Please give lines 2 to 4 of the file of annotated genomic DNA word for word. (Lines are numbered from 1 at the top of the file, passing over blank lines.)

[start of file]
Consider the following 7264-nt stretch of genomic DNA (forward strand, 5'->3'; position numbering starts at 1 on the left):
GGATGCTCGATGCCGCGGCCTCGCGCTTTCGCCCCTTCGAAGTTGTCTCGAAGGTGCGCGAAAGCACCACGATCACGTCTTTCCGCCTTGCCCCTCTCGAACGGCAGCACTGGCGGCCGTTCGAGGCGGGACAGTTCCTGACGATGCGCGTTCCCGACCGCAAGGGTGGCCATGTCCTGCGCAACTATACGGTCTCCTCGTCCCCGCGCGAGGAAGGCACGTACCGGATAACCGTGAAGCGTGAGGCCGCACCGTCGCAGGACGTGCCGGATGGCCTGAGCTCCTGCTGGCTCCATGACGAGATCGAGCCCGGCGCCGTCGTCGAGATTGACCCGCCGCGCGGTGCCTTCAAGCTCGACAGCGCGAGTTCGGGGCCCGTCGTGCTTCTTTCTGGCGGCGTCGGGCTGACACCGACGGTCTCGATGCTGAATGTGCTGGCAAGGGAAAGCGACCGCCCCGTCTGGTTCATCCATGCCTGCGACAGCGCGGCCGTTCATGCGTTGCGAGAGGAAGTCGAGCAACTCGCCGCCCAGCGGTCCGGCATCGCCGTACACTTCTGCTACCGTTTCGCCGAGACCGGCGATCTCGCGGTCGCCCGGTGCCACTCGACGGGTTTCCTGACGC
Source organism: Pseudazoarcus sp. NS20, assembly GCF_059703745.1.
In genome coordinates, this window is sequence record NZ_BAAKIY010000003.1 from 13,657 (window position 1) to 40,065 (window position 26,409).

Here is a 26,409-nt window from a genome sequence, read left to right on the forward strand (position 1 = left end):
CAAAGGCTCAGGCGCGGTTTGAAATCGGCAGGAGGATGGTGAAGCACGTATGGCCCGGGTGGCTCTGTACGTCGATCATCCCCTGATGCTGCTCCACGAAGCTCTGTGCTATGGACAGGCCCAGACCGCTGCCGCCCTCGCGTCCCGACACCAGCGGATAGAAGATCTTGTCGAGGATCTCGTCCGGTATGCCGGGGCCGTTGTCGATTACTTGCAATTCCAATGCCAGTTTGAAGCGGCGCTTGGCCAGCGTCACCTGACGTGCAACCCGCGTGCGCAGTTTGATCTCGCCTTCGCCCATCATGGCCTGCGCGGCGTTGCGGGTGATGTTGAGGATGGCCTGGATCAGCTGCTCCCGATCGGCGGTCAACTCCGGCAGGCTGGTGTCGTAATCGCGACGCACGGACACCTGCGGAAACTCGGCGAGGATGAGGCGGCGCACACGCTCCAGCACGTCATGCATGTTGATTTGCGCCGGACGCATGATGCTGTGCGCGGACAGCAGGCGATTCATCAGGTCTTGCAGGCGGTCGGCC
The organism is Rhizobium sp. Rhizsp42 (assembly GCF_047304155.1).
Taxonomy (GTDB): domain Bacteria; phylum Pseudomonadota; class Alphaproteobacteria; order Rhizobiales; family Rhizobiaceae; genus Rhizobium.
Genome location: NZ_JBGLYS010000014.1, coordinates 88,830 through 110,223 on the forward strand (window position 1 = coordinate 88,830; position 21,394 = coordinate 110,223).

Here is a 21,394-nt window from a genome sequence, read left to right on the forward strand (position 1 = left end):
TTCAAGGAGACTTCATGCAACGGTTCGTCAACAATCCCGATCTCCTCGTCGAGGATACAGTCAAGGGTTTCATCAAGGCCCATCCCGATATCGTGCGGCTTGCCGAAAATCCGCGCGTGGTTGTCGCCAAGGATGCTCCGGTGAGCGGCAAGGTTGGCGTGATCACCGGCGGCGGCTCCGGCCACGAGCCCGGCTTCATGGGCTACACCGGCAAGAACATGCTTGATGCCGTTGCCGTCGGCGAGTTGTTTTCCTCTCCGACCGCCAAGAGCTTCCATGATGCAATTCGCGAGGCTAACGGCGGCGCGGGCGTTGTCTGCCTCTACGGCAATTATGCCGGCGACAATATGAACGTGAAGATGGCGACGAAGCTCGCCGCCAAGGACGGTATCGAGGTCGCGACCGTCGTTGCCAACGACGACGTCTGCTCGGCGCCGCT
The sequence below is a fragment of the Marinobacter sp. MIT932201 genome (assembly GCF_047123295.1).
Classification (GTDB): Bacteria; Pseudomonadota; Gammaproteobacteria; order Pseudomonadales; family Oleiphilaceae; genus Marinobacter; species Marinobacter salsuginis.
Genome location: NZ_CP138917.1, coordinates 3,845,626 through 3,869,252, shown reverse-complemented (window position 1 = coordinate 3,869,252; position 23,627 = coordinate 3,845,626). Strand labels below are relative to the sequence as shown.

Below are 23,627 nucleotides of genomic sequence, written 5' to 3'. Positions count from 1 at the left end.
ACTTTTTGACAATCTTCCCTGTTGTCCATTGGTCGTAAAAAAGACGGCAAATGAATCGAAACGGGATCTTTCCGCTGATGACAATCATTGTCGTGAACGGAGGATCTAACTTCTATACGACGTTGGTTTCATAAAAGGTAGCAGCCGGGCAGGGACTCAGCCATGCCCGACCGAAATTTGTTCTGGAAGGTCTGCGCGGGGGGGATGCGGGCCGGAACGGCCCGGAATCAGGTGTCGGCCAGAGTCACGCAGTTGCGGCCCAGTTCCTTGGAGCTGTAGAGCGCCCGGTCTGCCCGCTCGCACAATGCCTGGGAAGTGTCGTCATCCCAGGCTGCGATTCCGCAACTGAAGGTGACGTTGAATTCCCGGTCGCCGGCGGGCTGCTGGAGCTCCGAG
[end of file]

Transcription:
GGATGCTCGATGCCGCGGCCTCGCGCTTTCGCCCCTTCGAAGTTGTCTCGAAGGTGCGCGAAAGCACCACGATCACGTCTTTCCGCCTTGCCCCTCTCGAACGGCAGCACTGGCGGCCGTTCGAGGCGGGACAGTTCCTGACGATGCGCGTTCCCGACCGCAAGGGTGGCCATGTCCTGCGCAACTATACGGTCTCCTCGTCCCCGCGCGAGGAAGGCACGTACCGGATAACCGTGAAGCGTGAGGCCGCACCGTCGCAGGACGTGCCGGATGGCCTGAGCTCCTGCTGGCTCCATGACGAGATCGAGCCCGGCGCCGTCGTCGAGATTGACCCGCCGCGCGGTGCCTTCAAGCTCGACAGCGCGAGTTCGGGGCCCGTCGTGCTTCTTTCTGGCGGCGTCGGGCTGACACCGACGGTCTCGATGCTGAATGTGCTGGCAAGGGAAAGCGACCGCCCCGTCTGGTTCATCCATGCCTGCGACAGCGCGGCCGTTCATGCGTTGCGAGAGGAAGTCGAGCAACTCGCCGCCCAGCGGTCCGGCATCGCCGTACACTTCTGCTACCGTTTCGCCGAGACCGGCGATCTCGCGGTCGCCCGGTGCCACTCGACGGGTTTCCTGACGC
Source organism: Pseudazoarcus sp. NS20, assembly GCF_059703745.1.
In genome coordinates, this window is sequence record NZ_BAAKIY010000003.1 from 13,657 (window position 1) to 40,065 (window position 26,409).